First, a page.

EXAMPLE II An additional plate is made by the method of Example I using Indofast Brilliant Scarlet R6500 (Allied Chemical Corp), the para-methoxy-aniline-perylene ing to a wavelength area in which each pigment has photoresponse. Since the photoinjecting pigments of the instant invention have maximum photoresponse, Amax, in the visible region of the electromagnetic spectrum from about 4,200 to 6,500 angstrom units the photoreceptors are exposed to a tungsten lamp filtered by an interference filter with a 100 angstrom units band width, having its peak transmittance at.
about 4,500 angstrom units. Additional measure ments are taken with other filters having transmission peaks spaced about evenly through the entire region of from 4,200 to 6,500 angstroms. The initial voltage and resulting discharge, measured as (dV/dT)=0 in each individual photodischarge experiment is monitored by a DC-type loop probe which is connected to a Keithley 610B electrometer to measure the voltages as a function of time resulting in a plot of photoresponse .vs.v field. From these experiments the maximum gain (G) and the threshold field E, that is, that field which gives rise to the lowest detectable discharge, are obtained. In addition, from the initial discharge rate the gain (G) may be calculated.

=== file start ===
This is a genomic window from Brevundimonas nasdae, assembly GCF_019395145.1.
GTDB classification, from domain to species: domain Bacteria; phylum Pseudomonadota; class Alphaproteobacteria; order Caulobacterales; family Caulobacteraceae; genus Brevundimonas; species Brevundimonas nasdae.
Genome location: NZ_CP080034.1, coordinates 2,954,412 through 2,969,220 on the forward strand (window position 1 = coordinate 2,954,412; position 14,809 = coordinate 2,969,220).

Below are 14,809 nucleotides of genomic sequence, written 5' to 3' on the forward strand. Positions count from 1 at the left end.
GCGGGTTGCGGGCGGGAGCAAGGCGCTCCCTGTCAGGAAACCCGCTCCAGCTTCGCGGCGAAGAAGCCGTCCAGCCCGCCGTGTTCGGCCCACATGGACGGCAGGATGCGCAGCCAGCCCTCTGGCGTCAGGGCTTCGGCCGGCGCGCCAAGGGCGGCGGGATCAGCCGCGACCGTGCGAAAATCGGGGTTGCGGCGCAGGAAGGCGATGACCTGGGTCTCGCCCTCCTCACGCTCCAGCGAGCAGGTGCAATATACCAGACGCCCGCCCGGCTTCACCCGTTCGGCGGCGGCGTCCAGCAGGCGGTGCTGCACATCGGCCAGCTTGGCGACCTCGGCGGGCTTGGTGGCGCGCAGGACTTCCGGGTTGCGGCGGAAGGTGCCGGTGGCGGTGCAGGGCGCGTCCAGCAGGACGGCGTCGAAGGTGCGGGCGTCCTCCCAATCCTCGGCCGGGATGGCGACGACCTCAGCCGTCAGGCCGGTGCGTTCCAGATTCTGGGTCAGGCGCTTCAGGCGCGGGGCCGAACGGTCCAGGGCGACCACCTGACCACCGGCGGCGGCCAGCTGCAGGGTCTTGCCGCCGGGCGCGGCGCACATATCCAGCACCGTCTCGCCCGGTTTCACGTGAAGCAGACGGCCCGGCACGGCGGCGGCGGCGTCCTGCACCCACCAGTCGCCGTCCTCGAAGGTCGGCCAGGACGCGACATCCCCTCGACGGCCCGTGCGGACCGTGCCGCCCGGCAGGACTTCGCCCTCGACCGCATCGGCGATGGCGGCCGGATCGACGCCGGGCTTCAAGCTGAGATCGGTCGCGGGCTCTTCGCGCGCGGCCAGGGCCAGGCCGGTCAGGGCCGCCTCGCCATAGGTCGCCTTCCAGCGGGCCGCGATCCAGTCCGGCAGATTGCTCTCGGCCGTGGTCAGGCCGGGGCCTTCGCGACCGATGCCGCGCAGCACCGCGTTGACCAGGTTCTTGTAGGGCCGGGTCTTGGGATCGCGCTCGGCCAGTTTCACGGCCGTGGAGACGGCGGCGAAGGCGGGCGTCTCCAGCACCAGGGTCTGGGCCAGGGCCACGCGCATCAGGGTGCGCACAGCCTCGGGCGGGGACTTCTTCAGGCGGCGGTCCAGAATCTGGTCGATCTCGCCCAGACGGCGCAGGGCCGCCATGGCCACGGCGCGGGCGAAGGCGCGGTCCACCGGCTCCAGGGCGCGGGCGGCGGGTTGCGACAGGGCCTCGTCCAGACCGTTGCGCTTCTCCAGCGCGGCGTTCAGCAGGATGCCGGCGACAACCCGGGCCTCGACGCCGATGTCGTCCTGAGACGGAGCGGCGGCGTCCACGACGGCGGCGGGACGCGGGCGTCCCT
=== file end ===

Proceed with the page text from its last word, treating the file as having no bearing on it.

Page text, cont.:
The experimental methodology and the means of calculation are outlined by P. Regensburger in Optical Sensitization of Charge Carrier Transport in PVK," Photochemistry and Photobiolvgy, 8, p. 429-40 (November, I968). Briefly, the gain is determined by plotting the initial xerographic gain (G) as a function of the applied field. The xerographic gain was calculated from the initial discharge rate where I is the incident photon flux, d the thickness of the layer, e the electric permittivity, and e, the electronic charge. A xerographic gain of unity would be observed if one charge carrier per incident photon were excited and moved across the layer.